Well, almost. It’s nine o’clock in the evening on April 2nd, and I just got home from the wild after-party celebrating the 37th anniversary of Poltroon Press, founded on April Fools’ Day 1975 by Frances Butler and Alastair Johnston. I would have stayed for breakfast but I knew that I was supposed to start writing a new column on book arts for Jacket 2. Guests included Lucia Berlin, Philip Whalen, Joanne Kyger, Darrell Gray, Tom Clark, Luxorius, Jess, Larry Fagin, and many more. The colorful, and at times controversial, history of this press is essential reading for anyone interested in Bay Area poetry, book arts, and the relationship between the two. These are captured and actively illustrated in Trance & Recalcitrance: The Private Voice in the Public Realm and Pshaw!, produced to mark the twentieth and thirtieth anniversaries of the Press, respectively. In addition to publishing typographically-informed books of poetry by some of my favorite authors, Poltroon began producing artists’ books before anyone really knew what that genre could be or mean. But the thing that first drew me to the Press was the trilogy of bibliographies they wrote and produced about three of the most important presses in the Bay Area of the 50s, 60s and 70s: The Auerhahn Press, White Rabbit and Zephyrus Image.
Zhang Er’s book So Translating Rivers and Cities was published by Zephyr Press in 2007, the original Chinese poems and the English translations en face. We spoke about the book for CCP episode 161 in 2008 (listen there for her reading in Chinese of the poem). Novelist and poet Bill Ransom was one of the co-translators, and he joined us for the drama in studio that day. (Other co-translators who contributed to the book are Bob Holman, Arpine Grenier, Timothy Liu, Susan Schultz, and myself.) The transcription was done by Claire Sammons, now a graduate student at Columbia College in Chicago.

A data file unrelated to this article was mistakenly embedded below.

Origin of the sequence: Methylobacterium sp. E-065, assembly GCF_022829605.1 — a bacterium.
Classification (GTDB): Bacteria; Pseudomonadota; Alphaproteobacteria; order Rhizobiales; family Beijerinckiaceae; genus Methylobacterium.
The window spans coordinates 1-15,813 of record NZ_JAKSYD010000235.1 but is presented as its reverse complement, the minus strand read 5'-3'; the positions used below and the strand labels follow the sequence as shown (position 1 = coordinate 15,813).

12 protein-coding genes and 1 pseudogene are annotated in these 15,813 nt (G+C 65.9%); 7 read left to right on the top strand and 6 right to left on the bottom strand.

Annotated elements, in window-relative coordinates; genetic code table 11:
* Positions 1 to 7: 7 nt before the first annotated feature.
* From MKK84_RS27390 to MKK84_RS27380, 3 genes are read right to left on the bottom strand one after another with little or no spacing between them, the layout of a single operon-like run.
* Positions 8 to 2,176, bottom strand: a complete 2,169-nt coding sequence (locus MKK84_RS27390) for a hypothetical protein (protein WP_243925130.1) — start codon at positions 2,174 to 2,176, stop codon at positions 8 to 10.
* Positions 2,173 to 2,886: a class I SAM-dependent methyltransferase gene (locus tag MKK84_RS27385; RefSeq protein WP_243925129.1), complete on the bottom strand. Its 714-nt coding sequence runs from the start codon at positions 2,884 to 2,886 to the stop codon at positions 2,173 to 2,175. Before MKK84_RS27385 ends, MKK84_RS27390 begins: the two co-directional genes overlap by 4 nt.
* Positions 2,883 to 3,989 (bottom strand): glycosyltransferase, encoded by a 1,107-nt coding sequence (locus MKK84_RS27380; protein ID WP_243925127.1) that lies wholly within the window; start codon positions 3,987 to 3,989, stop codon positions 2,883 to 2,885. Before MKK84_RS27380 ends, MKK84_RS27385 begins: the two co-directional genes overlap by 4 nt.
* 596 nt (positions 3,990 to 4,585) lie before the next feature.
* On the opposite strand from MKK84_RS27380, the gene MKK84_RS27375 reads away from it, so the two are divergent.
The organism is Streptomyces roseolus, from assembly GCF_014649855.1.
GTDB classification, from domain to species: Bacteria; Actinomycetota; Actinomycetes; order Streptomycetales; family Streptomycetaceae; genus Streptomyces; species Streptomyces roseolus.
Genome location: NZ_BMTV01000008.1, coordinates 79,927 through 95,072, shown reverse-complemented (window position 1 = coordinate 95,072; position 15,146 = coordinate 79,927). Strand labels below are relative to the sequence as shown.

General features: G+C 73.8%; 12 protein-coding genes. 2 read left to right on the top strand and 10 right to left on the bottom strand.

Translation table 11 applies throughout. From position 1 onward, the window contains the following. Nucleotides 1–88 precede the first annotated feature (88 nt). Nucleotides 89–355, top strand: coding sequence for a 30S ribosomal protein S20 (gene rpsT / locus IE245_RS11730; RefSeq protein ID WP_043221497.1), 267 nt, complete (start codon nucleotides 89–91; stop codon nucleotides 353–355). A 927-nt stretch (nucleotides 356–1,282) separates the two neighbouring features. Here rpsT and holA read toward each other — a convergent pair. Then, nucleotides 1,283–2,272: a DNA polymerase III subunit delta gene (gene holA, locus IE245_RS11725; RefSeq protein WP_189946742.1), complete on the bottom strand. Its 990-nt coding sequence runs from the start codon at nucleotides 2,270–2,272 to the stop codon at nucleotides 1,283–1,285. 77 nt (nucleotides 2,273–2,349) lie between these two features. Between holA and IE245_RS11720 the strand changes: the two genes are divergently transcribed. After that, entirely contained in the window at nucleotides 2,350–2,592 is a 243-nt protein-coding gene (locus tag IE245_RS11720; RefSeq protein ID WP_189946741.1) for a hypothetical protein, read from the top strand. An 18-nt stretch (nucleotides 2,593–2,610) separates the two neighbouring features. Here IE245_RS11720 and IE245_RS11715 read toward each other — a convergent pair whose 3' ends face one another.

Leonard Schwartz: Today’s guests in studio are Zhang Er and Bill Ransom. Zhang Er has a new book out, entitled So Translating Rivers and Cities. The poems are translated from the Chinese by a number of people, including Bill Ransom, poet, author of six novels and six collections of poet. Both are in studio. Welcome Zhang-Er.
Zhang Er: Thank you, Leonard.
Schwartz: And welcome, Bill Ransom.
Bill Ransom: Yes, thanks Leonard.
Schwartz: Great to have you both here and thinking on your feet, literally in the studio. Zhang Er, So Translating Rivers and Cities brings together a number of different periods of your writing, and a number of different books, as I mentioned published by Zephyr Press. I was hoping that you and Bill could read the extended poem, “Mother Event” from the book. Can you say a little about the poem, Zhang Er, and Bill could you say a little about the translation process?